Bozell & Graham Column: The Media Normalize the Antifa Extreme

August 22nd, 2017 10:35 PM

In March, NBC Meet the Press host Chuck Todd made an ad for his show that lamented to the public, “What about our politics? Are there any rules anymore, and if so, will anybody play by them?” Todd assured viewers that NBC and he would enforce some rules. “These days, politics could use a little refereeing,” he intoned. “And we’re not afraid to blow the whistle.”

Wrong. The rulebook is being shredded. The “anti-fascist” or “Antifa” movement is justifying violent action in the streets to beat back racists and neo-Nazis. Violence – not as an accidental outburst, but as an explicit strategy –  used to be seen as a beyond-the-pale extreme. Now Todd & Co. are ushering Antifa’s extreme into polite society. The NBC referees believe rioting is worth at least some respect as a way to jolt the debate to the left. On the streets, the real referees – the police – are getting injured with rocks and urine-filled bottles to the head. We’ve lost count of the number of cops that have been murdered by Black Lives Matter supporters. 

Todd used the August 16 MTP Daily and then the August 20 Meet the Press to promote an author named Mark Bray, who argued violence was necessary because “Nazism and fascism were not stopped by polite dialogue and reasonable debate. It had to be stopped by force.”

So who was chosen to debate the Antifa militant? Todd chose someone one notch to the right of Antifa. At NBC, the spectrum runs the gamut from militant left to radical left. Bray’s opponent was Richard Cohen of the Southern Poverty Law Center. SPLC has been smearing Christian conservative groups as “haters” for years. It just released a report on 917 alleged “hate groups,” including the Tea Party Patriots, Phyllis Schlafly’s Eagle Forum, and the Family Research Council.

In perhaps the greatest display of hypocrisy thus far in the 21st century, Cohen denounced Antifa’s tactics thusly: “It’s a very peculiar notion of self-defense to say you can censor people.” 

For years, NBC has demonized conservative movements by arguing their speech leads to violence. On January 3, 1993, Dateline NBC host Jane Pauley smeared the pro-life movement: “Still ahead, the latest round of violence and bloodshed at abortion clinics. The anti-abortion movement has been creeping to the edge of bloody fanaticism for a decade." A few months later, after the Oklahoma City bombing, NBC’s Bryant Gumbel blamed Rush Limbaugh and the rest of conservative talk radio, claiming their anti-goverment invective “embolden and encourage extremists.”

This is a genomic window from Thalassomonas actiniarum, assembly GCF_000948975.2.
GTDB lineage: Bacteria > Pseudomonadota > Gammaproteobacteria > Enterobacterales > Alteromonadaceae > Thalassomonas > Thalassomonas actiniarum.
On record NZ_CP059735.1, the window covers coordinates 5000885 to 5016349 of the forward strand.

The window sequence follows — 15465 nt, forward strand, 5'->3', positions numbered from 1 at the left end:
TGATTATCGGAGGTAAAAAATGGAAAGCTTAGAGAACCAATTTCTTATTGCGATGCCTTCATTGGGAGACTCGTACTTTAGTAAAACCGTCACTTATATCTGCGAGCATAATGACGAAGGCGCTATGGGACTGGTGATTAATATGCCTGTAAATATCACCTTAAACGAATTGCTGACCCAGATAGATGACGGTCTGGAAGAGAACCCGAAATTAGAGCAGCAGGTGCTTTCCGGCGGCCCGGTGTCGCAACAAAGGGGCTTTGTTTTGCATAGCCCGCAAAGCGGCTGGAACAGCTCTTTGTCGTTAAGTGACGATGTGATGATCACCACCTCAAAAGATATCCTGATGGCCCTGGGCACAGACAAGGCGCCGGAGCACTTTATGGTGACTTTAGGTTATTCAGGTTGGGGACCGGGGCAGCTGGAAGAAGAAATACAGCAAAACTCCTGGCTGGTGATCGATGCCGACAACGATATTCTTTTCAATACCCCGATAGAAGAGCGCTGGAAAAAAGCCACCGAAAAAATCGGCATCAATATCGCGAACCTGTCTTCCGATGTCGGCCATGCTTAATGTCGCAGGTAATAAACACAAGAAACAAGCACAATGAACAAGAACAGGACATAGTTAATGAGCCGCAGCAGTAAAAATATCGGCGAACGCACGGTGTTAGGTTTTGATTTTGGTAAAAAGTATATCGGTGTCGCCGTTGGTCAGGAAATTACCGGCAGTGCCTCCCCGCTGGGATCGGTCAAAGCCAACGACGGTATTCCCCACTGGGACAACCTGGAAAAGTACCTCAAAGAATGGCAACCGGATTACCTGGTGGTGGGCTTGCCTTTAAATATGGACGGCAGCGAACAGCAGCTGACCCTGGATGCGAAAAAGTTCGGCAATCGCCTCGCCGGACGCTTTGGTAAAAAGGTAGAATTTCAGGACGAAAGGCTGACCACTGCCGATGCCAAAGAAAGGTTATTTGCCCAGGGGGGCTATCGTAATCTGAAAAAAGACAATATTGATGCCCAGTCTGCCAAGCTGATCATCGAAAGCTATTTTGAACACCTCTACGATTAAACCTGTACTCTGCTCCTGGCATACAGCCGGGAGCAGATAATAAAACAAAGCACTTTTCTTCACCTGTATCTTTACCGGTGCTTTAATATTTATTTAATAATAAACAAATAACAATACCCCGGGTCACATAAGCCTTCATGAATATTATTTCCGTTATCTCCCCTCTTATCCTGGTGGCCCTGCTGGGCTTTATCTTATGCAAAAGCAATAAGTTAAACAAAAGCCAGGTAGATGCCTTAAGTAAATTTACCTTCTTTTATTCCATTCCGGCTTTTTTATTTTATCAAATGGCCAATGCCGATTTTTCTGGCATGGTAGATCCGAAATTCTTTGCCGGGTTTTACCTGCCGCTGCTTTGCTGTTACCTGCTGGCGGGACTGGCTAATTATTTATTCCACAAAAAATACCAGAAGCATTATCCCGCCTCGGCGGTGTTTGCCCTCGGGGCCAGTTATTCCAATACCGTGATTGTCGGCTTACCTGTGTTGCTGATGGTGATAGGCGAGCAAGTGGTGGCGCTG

Chuck Todd isn’t out there saying Antifa is “creeping the to the edge of bloody fanaticism,” any more than he would host a debate on “Blowing up abortion clinics? Fair or unfair?”

Eight years ago, NBC and MSNBC were warning that the peaceful Tea Party rallies were dangerous. MSNBC’s Contessa Brewer fretted over “A man at a pro-health care reform rally...wore a semiautomatic assault rifle on his shoulder and a pistol on his hip.” MSNBC host David Shuster suggested protesters at town-hall mettings were a threat to Obama’s life: "Is this putting our president in some sort of danger because of some wacko that will see this stuff and say, ‘oh, yes, it’s fascism and the way we dealt with Adolf Hitler was to try to kill him, so therefore, let’s do this with our president.’"

The only consistent thread in any of this is that NBC and MSNBC aren’t referees, and they don’t have a rulebook. They want to achieve the Left’s aims – by whatever means necessary. One arm of the far left believes violence is necessary. NBC thinks it’s worth discussing.